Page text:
Thursday, December 30, 2010

Paul Harding's "Tinkers"

As I was reading Tinkers by Paul Harding, I was initially reminded of Marilynne Robinson’s Gilead – a similar sense of old age and dying hovers over both. As I read on, “The Bear,” the short novel (or long short story) by William Faulkner came to mind – particularly in the descriptions of the woods, with Harding’s woods of Maine not unlike the forests of Faulkner’s Mississippi. And then it emerged into something all its own, a remarkably well written novel in Harding’s own voice.

Tinkers is a story about fathers and sons. George Washington Crosby lies in a bed in his living room, attended by family, and he is dying. As he dies, his mind and memory, and so his own life, begin to merge with that of his father, Howard. Howard had been a tinker in rural Maine in the 1920s, traveling by horse-drawn wagon to isolated farms and homesteads to sell everything from hairbrushes and pots to soap and any other tool or product his customers might need.

Howard is also an epileptic, prone to grand mal seizures. One day, he does not return home, and George’s mother assumes he’s died somewhere in the forest he travels through, the natural space of trees, animals and geography that come to seem part of his very soul. Somehow it is fitting that he disappears into what he loves.

George has devoted his life to clocks, fixing them, maintaining them, collecting them. Like his father’s life was surrounded by nature, George’s life is surrounded by time. Eventually, time and nature are going to meet and merge, in death.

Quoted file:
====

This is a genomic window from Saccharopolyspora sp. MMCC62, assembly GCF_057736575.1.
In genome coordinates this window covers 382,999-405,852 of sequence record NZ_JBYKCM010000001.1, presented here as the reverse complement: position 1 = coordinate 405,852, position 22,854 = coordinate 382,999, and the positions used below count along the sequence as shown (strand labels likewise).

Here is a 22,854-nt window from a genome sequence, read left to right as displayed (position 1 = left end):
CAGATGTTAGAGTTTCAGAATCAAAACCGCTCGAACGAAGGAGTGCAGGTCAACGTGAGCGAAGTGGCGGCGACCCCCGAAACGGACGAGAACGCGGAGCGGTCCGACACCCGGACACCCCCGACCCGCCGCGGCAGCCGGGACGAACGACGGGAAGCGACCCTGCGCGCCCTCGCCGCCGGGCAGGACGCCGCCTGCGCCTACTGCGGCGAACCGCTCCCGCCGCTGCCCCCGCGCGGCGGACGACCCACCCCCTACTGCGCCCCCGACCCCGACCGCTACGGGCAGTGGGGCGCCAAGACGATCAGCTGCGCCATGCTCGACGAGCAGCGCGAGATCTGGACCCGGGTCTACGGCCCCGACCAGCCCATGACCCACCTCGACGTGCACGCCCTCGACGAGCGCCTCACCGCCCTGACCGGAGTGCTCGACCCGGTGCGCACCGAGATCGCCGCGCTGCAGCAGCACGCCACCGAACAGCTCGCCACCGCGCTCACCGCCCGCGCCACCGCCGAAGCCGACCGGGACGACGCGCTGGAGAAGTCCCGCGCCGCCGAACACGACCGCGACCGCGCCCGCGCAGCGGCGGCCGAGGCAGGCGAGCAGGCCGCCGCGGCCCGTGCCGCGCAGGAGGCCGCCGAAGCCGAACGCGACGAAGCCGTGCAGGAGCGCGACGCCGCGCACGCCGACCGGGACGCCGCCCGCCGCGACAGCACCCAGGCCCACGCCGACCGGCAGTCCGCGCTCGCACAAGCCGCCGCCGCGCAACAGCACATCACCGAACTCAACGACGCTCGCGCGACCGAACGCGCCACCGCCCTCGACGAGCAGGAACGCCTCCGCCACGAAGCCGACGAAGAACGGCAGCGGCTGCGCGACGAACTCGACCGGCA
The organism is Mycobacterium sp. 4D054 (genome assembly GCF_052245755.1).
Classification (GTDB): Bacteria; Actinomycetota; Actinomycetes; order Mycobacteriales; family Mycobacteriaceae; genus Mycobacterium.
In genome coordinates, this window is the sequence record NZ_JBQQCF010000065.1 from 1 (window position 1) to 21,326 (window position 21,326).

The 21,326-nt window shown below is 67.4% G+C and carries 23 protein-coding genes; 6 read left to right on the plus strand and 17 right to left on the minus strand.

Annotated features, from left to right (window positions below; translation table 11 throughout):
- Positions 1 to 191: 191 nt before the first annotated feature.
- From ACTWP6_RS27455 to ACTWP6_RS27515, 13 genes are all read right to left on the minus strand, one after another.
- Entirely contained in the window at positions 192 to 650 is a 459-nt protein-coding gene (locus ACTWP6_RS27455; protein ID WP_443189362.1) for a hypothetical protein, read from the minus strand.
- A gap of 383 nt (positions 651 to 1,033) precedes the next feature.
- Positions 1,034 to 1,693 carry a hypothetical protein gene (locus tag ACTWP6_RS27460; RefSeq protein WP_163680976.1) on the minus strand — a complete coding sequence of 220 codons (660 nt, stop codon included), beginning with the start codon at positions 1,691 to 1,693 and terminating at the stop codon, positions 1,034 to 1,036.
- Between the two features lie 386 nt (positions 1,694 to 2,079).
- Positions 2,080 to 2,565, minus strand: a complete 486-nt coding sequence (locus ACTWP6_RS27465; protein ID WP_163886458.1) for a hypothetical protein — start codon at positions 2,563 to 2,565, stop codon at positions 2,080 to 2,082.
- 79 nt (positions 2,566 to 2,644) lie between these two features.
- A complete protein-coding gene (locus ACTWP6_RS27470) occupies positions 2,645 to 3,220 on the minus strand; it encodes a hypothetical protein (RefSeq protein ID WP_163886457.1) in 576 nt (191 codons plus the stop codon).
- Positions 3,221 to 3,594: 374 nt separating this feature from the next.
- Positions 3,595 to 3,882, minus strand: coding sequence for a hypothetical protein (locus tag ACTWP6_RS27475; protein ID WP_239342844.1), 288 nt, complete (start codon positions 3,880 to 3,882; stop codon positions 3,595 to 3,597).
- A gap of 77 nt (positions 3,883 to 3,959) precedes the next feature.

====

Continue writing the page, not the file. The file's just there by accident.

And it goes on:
Harding explores the relationships between fathers and sons. Robinson did the same in Gilead, but she did so through a lens of faith. Faith is overtly absent in the world of Tinkers, and yet it’s there, ever so faint but important an echo, in the descriptions of the ponds, trees, fields woods and flowers observed and almost spiritually consumed by Howard, just as George almost spiritually consumed by the ticking of his clocks. The master creator and the master timekeeper is there, if invisible, and Harding acknowledges that presence in how he structures the novel, like a countdown toward George’s death.

Tinkers received the Pulitzer Prize for fiction in 2010, and it was Harding’s first published novel. And it is a fine novel, fully deserving of that recognition. It’s also one of the best serious, literary novels I’ve read. Harding transcends the story of a dying man remembering and hallucinating about his long-gone father, speaking to a yearning we all have for understanding our own fathers, and our sons.


Anonymous said...

Sounds like you've been tinkering with some reading over the holiday! Glynn, you have such a great way of reviewing this novel. The merging of time and nature... father and son... the echoes of faith... Beautifully reviewed, as well as any New York Times editor!

Louise Gallagher said...

And the 'must read' pile just got higher!

Great review Glynn -- you definitely instill a sense of 'must read'.

Anonymous said...

Requesting this one from my local library. Thanks for the recommendation.

Anonymous said...

Pulitzer Prize for fiction 2010


Marilynne Robinson, the Pulitzer Prize-winning author of “Gilead,” Mr. Harding’s former teacher and now a friend

The story’s genesis came from Mr. Harding’s own grandfather, who grew up in rural Maine and whose epileptic father abandoned the family when he learned that his wife, Mr. Harding’s great-grandmother, planned to send him to an asylum.

info from

your post had be curious about the fellow behind the book.